Speed ratings and what determines them?

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Re: Speed ratings and what determines them?

Postby JHern » Thu Dec 31, 2009 8:41 am

Steady 26542 wrote:Great chart! Now I want to get a speed gun to know what speed discs I SHOULD be throwing... :mrgreen:

Would you say that someone that throws an OLF with just enough power for the disc to reach its idealized flight speed should be looking at speed 10 discs or less?


You're fine if the disc is performing the flight path it is designed to execute...e.g., if you're throwing a Boss but you can't make it turn at the highest speeds you can muster, then it is probably too fast and you should use something slower.

As a general rule I tend to only use discs that will turn for me (even if only slightly), although I will also keep discs in my bag that won't turn much at all...discs for flex shots, days with more than usual OAT or headwinds, and also something to grow into as my power improves. Right now I fall into about pwr=4-4.5 category on the flight chart, and I carry some pwr=5 discs in my bag (e.g., Valkyrie, Wraith, Destroyer, Orc) which are either under-stable enough or beat-up enough to turn for me (Valkyrie, Pro Destroyer) or fly stably for me in all cases even when I huck it as hard as I can muster (Star Domey Wraith, new Champ Orc).
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Drivers: Starlite Wraith (158g), Gummy Champion Leopard (150g), 1st Run Z-Talon (150g)
Mid-Range: Star Classic Roc (146g), R-Pro Roc (157g)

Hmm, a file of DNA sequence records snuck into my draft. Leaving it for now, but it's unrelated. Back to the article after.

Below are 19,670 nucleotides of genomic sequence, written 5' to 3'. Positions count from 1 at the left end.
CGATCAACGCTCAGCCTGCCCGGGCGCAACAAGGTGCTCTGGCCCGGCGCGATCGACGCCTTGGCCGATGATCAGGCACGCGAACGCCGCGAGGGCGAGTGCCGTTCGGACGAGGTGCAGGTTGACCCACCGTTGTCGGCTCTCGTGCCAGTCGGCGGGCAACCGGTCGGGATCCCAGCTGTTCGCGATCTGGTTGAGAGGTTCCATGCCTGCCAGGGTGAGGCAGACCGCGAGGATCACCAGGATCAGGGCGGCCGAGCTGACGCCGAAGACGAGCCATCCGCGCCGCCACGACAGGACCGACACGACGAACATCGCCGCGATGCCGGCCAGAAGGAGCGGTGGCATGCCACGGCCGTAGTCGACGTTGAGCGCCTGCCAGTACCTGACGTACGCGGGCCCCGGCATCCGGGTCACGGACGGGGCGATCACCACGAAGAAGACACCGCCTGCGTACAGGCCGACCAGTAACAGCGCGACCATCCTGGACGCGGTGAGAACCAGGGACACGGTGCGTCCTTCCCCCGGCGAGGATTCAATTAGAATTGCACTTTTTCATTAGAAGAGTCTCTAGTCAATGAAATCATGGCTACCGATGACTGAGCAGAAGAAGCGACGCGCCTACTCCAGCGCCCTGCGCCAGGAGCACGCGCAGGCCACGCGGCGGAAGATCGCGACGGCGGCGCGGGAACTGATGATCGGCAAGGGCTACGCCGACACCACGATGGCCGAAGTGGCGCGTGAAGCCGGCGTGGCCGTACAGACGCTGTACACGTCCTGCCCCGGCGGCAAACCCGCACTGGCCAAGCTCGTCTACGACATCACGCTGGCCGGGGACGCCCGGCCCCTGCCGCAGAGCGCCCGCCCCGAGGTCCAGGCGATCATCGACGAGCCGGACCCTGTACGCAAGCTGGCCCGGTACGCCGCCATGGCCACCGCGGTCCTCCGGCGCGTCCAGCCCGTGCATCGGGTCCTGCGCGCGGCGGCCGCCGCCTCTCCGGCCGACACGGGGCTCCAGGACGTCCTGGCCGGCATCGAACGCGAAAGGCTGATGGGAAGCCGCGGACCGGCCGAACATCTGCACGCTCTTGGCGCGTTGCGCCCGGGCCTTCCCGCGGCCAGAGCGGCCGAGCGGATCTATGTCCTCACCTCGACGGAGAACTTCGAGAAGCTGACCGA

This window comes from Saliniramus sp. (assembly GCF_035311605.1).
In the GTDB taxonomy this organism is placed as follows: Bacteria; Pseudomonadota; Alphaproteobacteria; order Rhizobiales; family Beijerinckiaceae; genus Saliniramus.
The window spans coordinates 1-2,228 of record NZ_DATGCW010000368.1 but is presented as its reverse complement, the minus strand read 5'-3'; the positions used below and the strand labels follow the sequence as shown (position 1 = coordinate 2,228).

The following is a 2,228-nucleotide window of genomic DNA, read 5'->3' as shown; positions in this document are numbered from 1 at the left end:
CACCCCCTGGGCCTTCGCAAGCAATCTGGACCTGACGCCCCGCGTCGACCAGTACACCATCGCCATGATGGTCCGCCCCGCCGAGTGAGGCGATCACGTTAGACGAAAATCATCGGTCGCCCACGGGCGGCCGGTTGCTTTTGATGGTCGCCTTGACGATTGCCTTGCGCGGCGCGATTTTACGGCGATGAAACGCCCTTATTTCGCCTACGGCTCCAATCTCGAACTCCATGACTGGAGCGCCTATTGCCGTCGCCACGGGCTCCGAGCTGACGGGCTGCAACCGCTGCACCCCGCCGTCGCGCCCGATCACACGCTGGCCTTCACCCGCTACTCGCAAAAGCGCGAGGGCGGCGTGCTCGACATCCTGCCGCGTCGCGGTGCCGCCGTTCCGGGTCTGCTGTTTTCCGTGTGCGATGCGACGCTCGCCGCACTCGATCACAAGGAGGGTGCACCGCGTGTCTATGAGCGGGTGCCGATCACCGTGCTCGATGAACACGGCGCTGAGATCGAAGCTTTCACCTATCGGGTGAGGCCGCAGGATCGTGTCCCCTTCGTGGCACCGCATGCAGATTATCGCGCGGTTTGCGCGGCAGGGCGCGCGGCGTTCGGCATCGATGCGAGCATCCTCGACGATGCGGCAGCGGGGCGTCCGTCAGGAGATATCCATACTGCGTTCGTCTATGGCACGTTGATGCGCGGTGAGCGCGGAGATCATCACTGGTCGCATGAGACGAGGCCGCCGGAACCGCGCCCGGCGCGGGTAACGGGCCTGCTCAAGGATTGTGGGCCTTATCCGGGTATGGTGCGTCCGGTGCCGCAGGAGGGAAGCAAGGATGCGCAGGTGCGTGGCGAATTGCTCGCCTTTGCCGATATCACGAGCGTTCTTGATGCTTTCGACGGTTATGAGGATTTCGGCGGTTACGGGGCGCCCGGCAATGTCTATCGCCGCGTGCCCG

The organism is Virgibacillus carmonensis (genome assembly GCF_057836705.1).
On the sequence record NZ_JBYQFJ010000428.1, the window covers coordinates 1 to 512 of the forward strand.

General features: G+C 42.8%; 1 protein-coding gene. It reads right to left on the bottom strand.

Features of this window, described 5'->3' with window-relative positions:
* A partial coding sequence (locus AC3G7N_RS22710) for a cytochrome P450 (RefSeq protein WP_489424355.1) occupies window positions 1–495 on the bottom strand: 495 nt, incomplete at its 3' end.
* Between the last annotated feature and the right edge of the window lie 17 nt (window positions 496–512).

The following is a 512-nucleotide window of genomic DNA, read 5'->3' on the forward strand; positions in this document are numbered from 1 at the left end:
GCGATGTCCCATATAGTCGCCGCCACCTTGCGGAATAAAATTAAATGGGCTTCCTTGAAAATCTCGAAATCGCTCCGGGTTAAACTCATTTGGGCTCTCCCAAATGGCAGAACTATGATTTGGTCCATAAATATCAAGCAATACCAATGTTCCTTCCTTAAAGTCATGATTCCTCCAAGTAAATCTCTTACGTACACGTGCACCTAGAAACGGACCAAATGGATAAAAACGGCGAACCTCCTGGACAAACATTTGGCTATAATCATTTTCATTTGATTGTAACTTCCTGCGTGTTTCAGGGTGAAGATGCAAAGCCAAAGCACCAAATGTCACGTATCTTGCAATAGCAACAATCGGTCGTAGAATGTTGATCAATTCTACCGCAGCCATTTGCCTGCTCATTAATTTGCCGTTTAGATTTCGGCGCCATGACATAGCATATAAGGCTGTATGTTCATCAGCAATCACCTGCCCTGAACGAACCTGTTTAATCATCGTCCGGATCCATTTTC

Putt/Approach: Legacy Protege Clozer (158g), Glow DX Aviar (150g)
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Re: Speed ratings and what determines them?

Postby flyzguy » Mon Apr 14, 2014 2:48 am

JHern wrote:A high speed disc cuts through the air more efficiently and it is harder for the air to "grab" it. This means it is more difficult for the air to slow it down, but it also means that it is more difficult for the air to make it turn or do anything other than fade out...cutting drag also means cutting turn at a given speed. I.e., the disc's ability to turn or hold a line depends on its ability to interact with the air. If the disc has low drag, then you have to throw it faster in order for the disc to "feel" the air. At a high enough speed (which is different for every mold) the air can "grab" the disc and make it turn or perform whatever kind of aerobatics the thrower desires.


Nothing personal JHern, but for the sake of aerodynamics folks everywhere I have to say this explanation is really really wrong. Discs turn because the center of pressure is not on the center of gravity - creating pitching and rolling moments. Because our discs spin, these moments (or torques) cause the disc to react like a gyroscope, which can be non-intuitive. Everything gets "delayed" by 1/4 of a spin - so a "nose up" becomes a "turn left" and a "nose down" becomes a "turn right" (RHBH). For example, when your driver rolls left (RHBH), it is because the air is pushing up on its Nose. This is almost certainly the center of pressure moving forward of the CG on the disc as the angle of attack increases. Most of this force is from lift, not drag so much. The shape of the nose and the flightplate dictate how the center of pressure moves along the disc during different phases of flight. Manufacturers can and have made very slippery low drag discs (what you would call high speed) that are understable.

So drag and turning characteristics absolutely do not go together the way you say they do. We can have draggy stable and slippery understable (and we do).
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Re: Speed ratings and what determines them?

Postby JR » Tue Apr 15, 2014 1:57 pm

Welcome the the site. Think about how inaccurate the speed ratings are. innova has a bunch of guys throw the disc and a number is slapped on the disc. So much for drag coefficients.
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